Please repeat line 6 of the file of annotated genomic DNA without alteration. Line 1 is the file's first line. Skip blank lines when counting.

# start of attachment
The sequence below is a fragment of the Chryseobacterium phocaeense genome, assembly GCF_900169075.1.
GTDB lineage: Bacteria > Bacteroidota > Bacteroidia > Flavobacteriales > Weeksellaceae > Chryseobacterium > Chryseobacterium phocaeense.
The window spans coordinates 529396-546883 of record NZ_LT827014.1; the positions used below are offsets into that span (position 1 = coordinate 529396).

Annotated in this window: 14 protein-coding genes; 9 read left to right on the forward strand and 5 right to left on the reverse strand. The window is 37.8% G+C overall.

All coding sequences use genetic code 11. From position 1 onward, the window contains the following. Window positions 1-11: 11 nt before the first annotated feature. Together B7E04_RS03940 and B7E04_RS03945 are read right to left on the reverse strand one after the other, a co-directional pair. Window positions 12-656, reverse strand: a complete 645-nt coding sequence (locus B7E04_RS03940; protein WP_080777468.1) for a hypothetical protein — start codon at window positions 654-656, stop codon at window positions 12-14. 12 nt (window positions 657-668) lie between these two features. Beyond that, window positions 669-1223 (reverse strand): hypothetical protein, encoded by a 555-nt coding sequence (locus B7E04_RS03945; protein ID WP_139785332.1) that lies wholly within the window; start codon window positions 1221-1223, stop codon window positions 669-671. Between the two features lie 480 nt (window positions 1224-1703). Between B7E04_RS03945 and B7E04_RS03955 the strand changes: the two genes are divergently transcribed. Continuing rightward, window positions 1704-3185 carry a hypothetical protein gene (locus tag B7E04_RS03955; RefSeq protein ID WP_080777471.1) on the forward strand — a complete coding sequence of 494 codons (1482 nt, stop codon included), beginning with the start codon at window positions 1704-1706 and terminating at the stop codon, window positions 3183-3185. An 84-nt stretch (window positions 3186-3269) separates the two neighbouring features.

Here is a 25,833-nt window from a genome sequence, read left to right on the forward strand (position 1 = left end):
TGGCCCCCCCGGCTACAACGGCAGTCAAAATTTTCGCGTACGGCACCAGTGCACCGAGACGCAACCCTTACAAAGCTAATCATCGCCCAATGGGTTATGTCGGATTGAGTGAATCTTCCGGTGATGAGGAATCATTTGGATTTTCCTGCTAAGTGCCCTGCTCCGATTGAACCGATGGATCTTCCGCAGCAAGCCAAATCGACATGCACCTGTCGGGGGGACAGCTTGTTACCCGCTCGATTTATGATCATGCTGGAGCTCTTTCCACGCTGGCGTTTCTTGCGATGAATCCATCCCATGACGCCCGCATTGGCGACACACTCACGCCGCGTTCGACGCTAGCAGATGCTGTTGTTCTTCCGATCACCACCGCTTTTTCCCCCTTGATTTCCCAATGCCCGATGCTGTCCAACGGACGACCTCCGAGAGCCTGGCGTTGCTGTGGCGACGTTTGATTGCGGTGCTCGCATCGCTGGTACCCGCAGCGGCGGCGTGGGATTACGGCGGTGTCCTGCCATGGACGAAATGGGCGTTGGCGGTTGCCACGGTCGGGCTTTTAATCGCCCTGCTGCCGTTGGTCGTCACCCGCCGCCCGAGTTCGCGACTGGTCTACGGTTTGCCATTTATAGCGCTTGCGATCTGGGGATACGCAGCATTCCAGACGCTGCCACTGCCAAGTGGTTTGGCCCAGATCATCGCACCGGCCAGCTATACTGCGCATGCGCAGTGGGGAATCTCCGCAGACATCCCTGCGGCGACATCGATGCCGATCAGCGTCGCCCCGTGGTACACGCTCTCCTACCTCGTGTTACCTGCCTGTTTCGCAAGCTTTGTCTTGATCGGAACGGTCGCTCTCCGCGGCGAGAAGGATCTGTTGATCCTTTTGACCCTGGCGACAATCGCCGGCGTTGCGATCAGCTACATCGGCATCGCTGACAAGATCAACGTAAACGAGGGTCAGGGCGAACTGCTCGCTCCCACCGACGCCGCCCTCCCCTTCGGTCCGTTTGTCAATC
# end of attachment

Here is a 25,833-nt window from a genome sequence, read left to right on the forward strand (position 1 = left end):